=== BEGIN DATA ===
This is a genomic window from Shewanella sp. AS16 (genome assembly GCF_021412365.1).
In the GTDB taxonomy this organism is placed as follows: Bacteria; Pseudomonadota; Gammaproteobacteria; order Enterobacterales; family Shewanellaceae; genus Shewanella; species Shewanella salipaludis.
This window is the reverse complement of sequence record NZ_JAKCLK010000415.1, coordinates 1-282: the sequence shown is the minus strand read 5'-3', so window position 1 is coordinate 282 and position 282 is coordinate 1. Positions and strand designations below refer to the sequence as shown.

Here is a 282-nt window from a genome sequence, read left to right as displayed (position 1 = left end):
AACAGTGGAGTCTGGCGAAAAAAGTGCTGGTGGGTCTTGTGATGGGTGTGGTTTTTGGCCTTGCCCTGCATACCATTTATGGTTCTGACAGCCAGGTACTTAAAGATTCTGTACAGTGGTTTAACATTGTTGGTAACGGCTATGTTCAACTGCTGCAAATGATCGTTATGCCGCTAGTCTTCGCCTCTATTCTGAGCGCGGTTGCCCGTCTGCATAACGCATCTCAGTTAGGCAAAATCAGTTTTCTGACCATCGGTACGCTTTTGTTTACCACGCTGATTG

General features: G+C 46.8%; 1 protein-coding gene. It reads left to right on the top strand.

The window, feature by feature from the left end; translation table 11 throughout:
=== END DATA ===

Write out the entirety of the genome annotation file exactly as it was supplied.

This is a genomic window from Shewanella sp. AS16 (genome assembly GCF_021412365.1).
In the GTDB taxonomy this organism is placed as follows: Bacteria; Pseudomonadota; Gammaproteobacteria; order Enterobacterales; family Shewanellaceae; genus Shewanella; species Shewanella salipaludis.
This window is the reverse complement of sequence record NZ_JAKCLK010000415.1, coordinates 1-282: the sequence shown is the minus strand read 5'-3', so window position 1 is coordinate 282 and position 282 is coordinate 1. Positions and strand designations below refer to the sequence as shown.

Here is a 282-nt window from a genome sequence, read left to right as displayed (position 1 = left end):
AACAGTGGAGTCTGGCGAAAAAAGTGCTGGTGGGTCTTGTGATGGGTGTGGTTTTTGGCCTTGCCCTGCATACCATTTATGGTTCTGACAGCCAGGTACTTAAAGATTCTGTACAGTGGTTTAACATTGTTGGTAACGGCTATGTTCAACTGCTGCAAATGATCGTTATGCCGCTAGTCTTCGCCTCTATTCTGAGCGCGGTTGCCCGTCTGCATAACGCATCTCAGTTAGGCAAAATCAGTTTTCTGACCATCGGTACGCTTTTGTTTACCACGCTGATTG

General features: G+C 46.8%; 1 protein-coding gene. It reads left to right on the top strand.

The window, feature by feature from the left end; translation table 11 throughout: